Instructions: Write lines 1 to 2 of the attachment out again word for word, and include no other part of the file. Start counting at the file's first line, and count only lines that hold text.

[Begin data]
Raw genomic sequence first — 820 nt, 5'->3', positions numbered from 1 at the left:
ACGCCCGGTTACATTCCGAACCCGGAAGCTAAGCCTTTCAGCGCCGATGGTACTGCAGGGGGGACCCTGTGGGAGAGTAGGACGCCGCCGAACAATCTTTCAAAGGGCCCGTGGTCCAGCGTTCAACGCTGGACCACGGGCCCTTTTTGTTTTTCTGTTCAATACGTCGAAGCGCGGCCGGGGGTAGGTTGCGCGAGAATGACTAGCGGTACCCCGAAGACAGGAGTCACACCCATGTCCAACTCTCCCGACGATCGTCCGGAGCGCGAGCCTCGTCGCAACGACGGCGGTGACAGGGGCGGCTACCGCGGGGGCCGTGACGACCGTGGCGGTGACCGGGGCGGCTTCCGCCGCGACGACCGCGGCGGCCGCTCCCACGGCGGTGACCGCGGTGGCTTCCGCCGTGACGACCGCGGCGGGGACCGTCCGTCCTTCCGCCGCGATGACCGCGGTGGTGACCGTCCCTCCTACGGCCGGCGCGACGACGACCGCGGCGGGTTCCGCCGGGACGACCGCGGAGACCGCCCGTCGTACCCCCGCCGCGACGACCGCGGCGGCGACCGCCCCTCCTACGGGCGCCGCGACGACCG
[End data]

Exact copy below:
Raw genomic sequence first — 820 nt, 5'->3', positions numbered from 1 at the left:
ACGCCCGGTTACATTCCGAACCCGGAAGCTAAGCCTTTCAGCGCCGATGGTACTGCAGGGGGGACCCTGTGGGAGAGTAGGACGCCGCCGAACAATCTTTCAAAGGGCCCGTGGTCCAGCGTTCAACGCTGGACCACGGGCCCTTTTTGTTTTTCTGTTCAATACGTCGAAGCGCGGCCGGGGGTAGGTTGCGCGAGAATGACTAGCGGTACCCCGAAGACAGGAGTCACACCCATGTCCAACTCTCCCGACGATCGTCCGGAGCGCGAGCCTCGTCGCAACGACGGCGGTGACAGGGGCGGCTACCGCGGGGGCCGTGACGACCGTGGCGGTGACCGGGGCGGCTTCCGCCGCGACGACCGCGGCGGCCGCTCCCACGGCGGTGACCGCGGTGGCTTCCGCCGTGACGACCGCGGCGGGGACCGTCCGTCCTTCCGCCGCGATGACCGCGGTGGTGACCGTCCCTCCTACGGCCGGCGCGACGACGACCGCGGCGGGTTCCGCCGGGACGACCGCGGAGACCGCCCGTCGTACCCCCGCCGCGACGACCGCGGCGGCGACCGCCCCTCCTACGGGCGCCGCGACGACCG